Art in Berlin: Taryn Simon at Neue Nationalgalerie

Still, taken from the official exhibition film on
Still, taken from the official exhibition film on

Last week I went out to the Neue Nationalgalerie to see Taryn Simon‘s exhibition “A Living Man Declared Dead and Other Chapters I–XVIII”. (The first hurray goes out to a woman under 40 being granted a solo exhibition at one of Berlin’s most prestigious museums!) Her work presented here basically evolves from the phenomenon of India’s “living dead”, meaning people who are still alive, but declared dead when their family (or someone else) wants or has to inherit their properties. Based on this idea, Simon investigated family genealogies around the world and recorded their stories, focussing on subjects like feuding Brazil families, victims of the genocide in Srebrenica, and the Kumari girl-goddesses of Nepal.
What is on show in Mies van der Rohe’s famous glass pavilion are a number of huge anthracite-coloured displays, each of which contains three glass plates framed in dark, almost-metallic wood. They showcase from left to right: the portrait photographs of all blood relatives of the specific person the exhibit focusses on, a list of names and a text written by Simon, and finally a loosely arranged selection of “footnote pictures”, associated with the story. Simon’s aesthetic draws from several sources, reminding me of Aby Warburg’s renowned Mnemosyne Atlas in its associative manner, of cultural history museums in its quasi-scientific approach, and of the display style of luxury fashion houses in its high-quality material and contrastive lightning. (Interestingly, before Simon decided to focus on her artistic career, she was photographing ads for Chloé. A fact that seems to have been thoughtfully edited out of Simon’s curriculum vitae. Thanks to Kirsten Herrmann for the hint!) And of course it’s a great approach on Mies van der Rohe’s architecture.

Still, taken from the official exhibition film on
Still, taken from the official exhibition film on

But all this various references left me puzzled about what to do with her work: it is kind of scholarly, emphasizing the “artist as researcher” who fills an archive, a wildly popular topic these days, visualized in the bulk of works looking like mind maps and atlases; it also addresses the subject of the portrait – the questionable term “bloodline” is mentioned several times in the accompanying texts, raising the issue whether people can inherit not only physiognomic characteristics but also fateful experiences – be they tragic, brutal or mythic – whether these too can be registered in the faces of one’s blood-related family members and thus, be evident in their photographs. Which, of course, evokes the positivist attempts of the late 19th century, when photographers like Francis Galton used “composite portraits” or Alphonse Bertillon “portraits parlés” to identify certain maladies inscribed in the shape of noses, ears, and necklines.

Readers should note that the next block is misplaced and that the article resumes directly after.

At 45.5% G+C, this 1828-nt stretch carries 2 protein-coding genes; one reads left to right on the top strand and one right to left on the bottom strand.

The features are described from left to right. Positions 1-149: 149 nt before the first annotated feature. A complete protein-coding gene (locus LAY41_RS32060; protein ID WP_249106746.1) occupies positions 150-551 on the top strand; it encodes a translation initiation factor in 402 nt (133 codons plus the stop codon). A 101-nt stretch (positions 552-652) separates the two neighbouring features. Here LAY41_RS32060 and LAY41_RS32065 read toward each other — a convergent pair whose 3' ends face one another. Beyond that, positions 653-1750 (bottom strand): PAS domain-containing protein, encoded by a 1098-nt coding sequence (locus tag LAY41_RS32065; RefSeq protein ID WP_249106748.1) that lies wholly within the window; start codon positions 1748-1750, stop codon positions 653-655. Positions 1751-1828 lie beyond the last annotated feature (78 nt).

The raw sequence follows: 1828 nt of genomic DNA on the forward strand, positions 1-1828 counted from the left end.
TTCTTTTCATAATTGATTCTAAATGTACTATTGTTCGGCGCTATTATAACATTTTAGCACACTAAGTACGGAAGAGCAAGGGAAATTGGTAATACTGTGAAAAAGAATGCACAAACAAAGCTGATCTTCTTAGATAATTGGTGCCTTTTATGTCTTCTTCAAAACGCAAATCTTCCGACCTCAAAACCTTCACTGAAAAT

Simon’s photographic style provokes this connotation – everyone is pictured in front of a beige wall (not sure if this was done in post-production, it might at the very least be edited to ensure the exact same coloring in every photograph. It is indeed a pictorial style she has used before, e.g. in her work “Contraband” from 2009, currently on display at KW’s “Seeing is believing” exhibition), seated on a stool in a slight half profile (the neckline!), looking into the camera without the least trace of a smile (no matter what culture), positioned in the lower half of the picture, placing the face in the almost exact center of the frame. Some are visibly dressed up to have their picture taken, some aren’t. Of course, one is tempted to draw comparisons, between the family members (discovering the one feature that seems to travel through the generations) and between cultures, countries, histories (and even species!).
In its totality, it’s a laborious work, resulting from many hours of researching, traveling, talking, and convincing (several family members did not agree to participate and are thus represented by a blank sheet of paper), photographing, phrasing, mapping, wording, etc. But in the end, it’s not an academic work, it does not have to obey academic rules, and so there are no sources mentioned and no cues on how the displayed persons are related (if it’s a brother, a nephew, a grandson, etc.). And why am I to trust her? Taryn Simon is an artist and would have had every freedom to completely “fake” this work, all the pictured persons could be hired extras, all the stories could be completely fictional, all the bloodlines invented.
Has all this research then been done to show me that both everything and nothing can be found here? All the portraying to show that nothing can be shown in a photographic portrait? All this expense to show me, the viewer, that nothing can be shown? I already knew that.

Taryn Simon: A Living Man Declared Dead and Other Chapters I–XVIII
22. September 2011 – 1. Januar 2012
Neue Nationalgalerie
Potsdamer Straße 50
10785 Berlin

Mono.Kultur reprinted their Taryn Simon issue on the occasion of this exhibition. See it here.

ps, This is the first review of an art show published on StilinBerlin, any comments on the usefulness of this “new addition” to the content is, as always, highly appreciated.
Thanks to Florian!


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  1. ß on


    in bocca al lupo per il corso in Abruzzo.

    Silvia (Babylonia)

    1. Mary on

      No, she’s Swedish/Finnish

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